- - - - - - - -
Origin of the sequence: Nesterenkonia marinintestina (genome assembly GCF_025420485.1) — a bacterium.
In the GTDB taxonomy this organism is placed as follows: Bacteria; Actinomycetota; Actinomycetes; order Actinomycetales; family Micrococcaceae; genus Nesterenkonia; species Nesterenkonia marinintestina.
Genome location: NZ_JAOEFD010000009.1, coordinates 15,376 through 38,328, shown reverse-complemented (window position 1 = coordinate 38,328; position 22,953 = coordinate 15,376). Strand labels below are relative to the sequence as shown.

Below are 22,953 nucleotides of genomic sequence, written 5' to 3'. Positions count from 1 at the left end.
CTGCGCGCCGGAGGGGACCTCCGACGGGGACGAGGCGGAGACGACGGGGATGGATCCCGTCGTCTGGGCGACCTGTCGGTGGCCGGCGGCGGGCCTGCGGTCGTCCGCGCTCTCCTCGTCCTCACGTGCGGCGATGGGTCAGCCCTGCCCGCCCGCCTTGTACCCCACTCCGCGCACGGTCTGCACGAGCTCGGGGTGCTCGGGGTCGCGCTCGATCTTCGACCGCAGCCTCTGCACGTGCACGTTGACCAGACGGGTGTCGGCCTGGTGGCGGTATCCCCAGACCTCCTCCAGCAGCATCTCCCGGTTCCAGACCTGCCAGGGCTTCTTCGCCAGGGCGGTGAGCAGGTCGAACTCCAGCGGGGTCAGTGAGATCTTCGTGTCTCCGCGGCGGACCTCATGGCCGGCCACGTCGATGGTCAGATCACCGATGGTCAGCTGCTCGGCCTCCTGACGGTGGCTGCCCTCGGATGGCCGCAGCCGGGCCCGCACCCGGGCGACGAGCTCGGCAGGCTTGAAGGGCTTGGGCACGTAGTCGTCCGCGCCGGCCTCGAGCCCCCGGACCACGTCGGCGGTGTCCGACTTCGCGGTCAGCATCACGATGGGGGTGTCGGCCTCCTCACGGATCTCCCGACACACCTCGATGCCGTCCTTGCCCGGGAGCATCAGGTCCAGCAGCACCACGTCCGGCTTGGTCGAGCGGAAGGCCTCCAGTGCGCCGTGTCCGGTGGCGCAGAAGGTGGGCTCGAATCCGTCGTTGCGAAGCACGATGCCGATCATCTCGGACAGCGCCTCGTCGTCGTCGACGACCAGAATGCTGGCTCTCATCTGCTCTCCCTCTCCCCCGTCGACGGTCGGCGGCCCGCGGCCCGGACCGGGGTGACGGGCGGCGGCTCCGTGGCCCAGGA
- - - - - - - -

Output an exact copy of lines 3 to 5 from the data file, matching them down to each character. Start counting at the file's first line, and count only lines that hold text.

Genome location: NZ_JAOEFD010000009.1, coordinates 15,376 through 38,328, shown reverse-complemented (window position 1 = coordinate 38,328; position 22,953 = coordinate 15,376). Strand labels below are relative to the sequence as shown.

Below are 22,953 nucleotides of genomic sequence, written 5' to 3'. Positions count from 1 at the left end.
CTGCGCGCCGGAGGGGACCTCCGACGGGGACGAGGCGGAGACGACGGGGATGGATCCCGTCGTCTGGGCGACCTGTCGGTGGCCGGCGGCGGGCCTGCGGTCGTCCGCGCTCTCCTCGTCCTCACGTGCGGCGATGGGTCAGCCCTGCCCGCCCGCCTTGTACCCCACTCCGCGCACGGTCTGCACGAGCTCGGGGTGCTCGGGGTCGCGCTCGATCTTCGACCGCAGCCTCTGCACGTGCACGTTGACCAGACGGGTGTCGGCCTGGTGGCGGTATCCCCAGACCTCCTCCAGCAGCATCTCCCGGTTCCAGACCTGCCAGGGCTTCTTCGCCAGGGCGGTGAGCAGGTCGAACTCCAGCGGGGTCAGTGAGATCTTCGTGTCTCCGCGGCGGACCTCATGGCCGGCCACGTCGATGGTCAGATCACCGATGGTCAGCTGCTCGGCCTCCTGACGGTGGCTGCCCTCGGATGGCCGCAGCCGGGCCCGCACCCGGGCGACGAGCTCGGCAGGCTTGAAGGGCTTGGGCACGTAGTCGTCCGCGCCGGCCTCGAGCCCCCGGACCACGTCGGCGGTGTCCGACTTCGCGGTCAGCATCACGATGGGGGTGTCGGCCTCCTCACGGATCTCCCGACACACCTCGATGCCGTCCTTGCCCGGGAGCATCAGGTCCAGCAGCACCACGTCCGGCTTGGTCGAGCGGAAGGCCTCCAGTGCGCCGTGTCCGGTGGCGCAGAAGGTGGGCTCGAATCCGTCGTTGCGAAGCACGATGCCGATCATCTCGGACAGCGCCTCGTCGTCGTCGACGACCAGAATGCTGGCTCTCATCTGCTCTCCCTCTCCCCCGTCGACGGTCGGCGGCCCGCGGCCCGGACCGGGGTGACGGGCGGCGGCTCCGTGGCCCAGGA